This presentation will focus on “real” life outcomes including health, wealth, crime and risky behaviour and social adaptation. Previous evidence of studies in childhood that suggest that very preterm/very low birth weight (VP/VLBW) children are at higher risk for autism spectrum symptoms and may have more social problems with peers but may be less risky in their behaviour in adolescence. Social integration is a central feature of overall life satisfaction.
The BEST investigated health, wealth, risky and crime behaviour and social relationships from birth to 26 years in VP/VLBW and full term borns. We found that ex-VP/VLBW adults reported significantly lower health, less wealth (e.g. less further education, more often periods of unemployment, less income), and in particular, more social relationship problems with peers (e.g. less friends, less friend support, being bullied more often, less sexual relationships) but equally good relationships and support from their parents compared to full term comparisons. VP/VLBW adults also reported broader spectrum of autism symptoms such as rigidity in daily routines or communication problems more often. However, they were significantly less likely to be involved in risky behaviour or crime. Overall, VP/VLBW adults reported lower quality of life and less life satisfaction and these were related to their poorer social relationships with peers.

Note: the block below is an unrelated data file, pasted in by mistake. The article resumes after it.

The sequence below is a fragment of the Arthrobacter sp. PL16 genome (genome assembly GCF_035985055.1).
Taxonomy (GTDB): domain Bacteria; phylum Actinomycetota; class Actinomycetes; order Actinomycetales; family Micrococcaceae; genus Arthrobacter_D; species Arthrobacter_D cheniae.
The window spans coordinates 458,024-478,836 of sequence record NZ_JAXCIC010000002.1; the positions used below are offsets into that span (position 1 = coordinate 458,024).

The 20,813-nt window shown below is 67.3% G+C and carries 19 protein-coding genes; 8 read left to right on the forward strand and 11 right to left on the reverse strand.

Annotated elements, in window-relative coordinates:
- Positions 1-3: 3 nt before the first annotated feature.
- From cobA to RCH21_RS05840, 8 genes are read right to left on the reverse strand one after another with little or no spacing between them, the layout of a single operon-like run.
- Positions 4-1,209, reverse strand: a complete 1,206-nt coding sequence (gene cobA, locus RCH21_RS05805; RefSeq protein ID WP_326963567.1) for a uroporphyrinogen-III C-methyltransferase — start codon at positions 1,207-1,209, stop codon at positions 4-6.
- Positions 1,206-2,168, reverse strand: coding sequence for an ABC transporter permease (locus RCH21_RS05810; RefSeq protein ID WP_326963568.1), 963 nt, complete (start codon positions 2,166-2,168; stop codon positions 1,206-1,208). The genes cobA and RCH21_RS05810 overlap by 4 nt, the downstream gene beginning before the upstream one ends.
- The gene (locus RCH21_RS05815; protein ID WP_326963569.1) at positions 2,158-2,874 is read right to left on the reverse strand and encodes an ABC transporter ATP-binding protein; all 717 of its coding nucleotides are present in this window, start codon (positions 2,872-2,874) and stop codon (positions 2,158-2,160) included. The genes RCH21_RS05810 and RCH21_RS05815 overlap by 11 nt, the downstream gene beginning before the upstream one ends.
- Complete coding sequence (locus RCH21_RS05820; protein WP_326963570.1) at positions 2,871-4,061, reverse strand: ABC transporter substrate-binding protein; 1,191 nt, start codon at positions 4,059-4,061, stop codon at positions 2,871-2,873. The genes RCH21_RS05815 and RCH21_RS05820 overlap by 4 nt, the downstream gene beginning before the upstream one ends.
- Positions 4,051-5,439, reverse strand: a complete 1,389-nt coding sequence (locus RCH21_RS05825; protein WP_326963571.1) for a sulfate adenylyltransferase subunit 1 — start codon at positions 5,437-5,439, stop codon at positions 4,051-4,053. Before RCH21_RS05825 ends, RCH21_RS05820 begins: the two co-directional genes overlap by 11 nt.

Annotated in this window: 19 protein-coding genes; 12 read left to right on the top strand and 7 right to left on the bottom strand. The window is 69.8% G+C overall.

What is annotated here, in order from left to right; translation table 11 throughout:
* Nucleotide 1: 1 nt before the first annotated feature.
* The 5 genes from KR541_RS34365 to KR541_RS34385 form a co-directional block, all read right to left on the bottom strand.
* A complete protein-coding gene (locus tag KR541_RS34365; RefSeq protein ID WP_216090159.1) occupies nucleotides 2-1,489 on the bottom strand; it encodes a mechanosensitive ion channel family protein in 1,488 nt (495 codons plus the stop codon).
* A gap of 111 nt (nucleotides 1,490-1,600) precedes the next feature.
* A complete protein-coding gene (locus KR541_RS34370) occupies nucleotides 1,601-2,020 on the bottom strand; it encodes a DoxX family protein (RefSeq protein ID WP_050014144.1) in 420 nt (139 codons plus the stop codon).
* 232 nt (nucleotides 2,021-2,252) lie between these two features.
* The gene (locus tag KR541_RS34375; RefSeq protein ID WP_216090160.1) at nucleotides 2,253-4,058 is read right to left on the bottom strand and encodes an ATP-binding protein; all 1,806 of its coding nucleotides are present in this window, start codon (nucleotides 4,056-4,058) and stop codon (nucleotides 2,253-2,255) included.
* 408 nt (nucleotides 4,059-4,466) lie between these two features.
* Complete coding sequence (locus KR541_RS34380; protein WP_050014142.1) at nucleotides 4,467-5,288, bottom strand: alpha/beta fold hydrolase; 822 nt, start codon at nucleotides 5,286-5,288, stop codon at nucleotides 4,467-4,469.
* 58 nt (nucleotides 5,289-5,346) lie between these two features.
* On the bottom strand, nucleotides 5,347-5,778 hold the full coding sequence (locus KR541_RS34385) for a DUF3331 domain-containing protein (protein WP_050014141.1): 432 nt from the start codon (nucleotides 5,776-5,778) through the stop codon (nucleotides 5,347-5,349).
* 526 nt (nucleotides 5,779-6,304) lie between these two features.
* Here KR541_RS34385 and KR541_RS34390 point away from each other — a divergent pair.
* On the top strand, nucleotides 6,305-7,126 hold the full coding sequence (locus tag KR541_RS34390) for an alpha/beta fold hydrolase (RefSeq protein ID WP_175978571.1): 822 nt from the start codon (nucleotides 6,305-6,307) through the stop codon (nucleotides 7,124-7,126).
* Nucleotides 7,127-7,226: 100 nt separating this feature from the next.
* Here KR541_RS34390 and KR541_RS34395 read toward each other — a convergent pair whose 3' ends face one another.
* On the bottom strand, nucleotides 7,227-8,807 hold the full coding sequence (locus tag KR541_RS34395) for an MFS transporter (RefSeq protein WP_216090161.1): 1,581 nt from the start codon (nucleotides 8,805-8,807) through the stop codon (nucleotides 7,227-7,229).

VP/VLBW children need more support in forming and maintaining social relationships with peers. No or few friends and failing to partner by early adulthood may increase the burden on parents and on health and social services.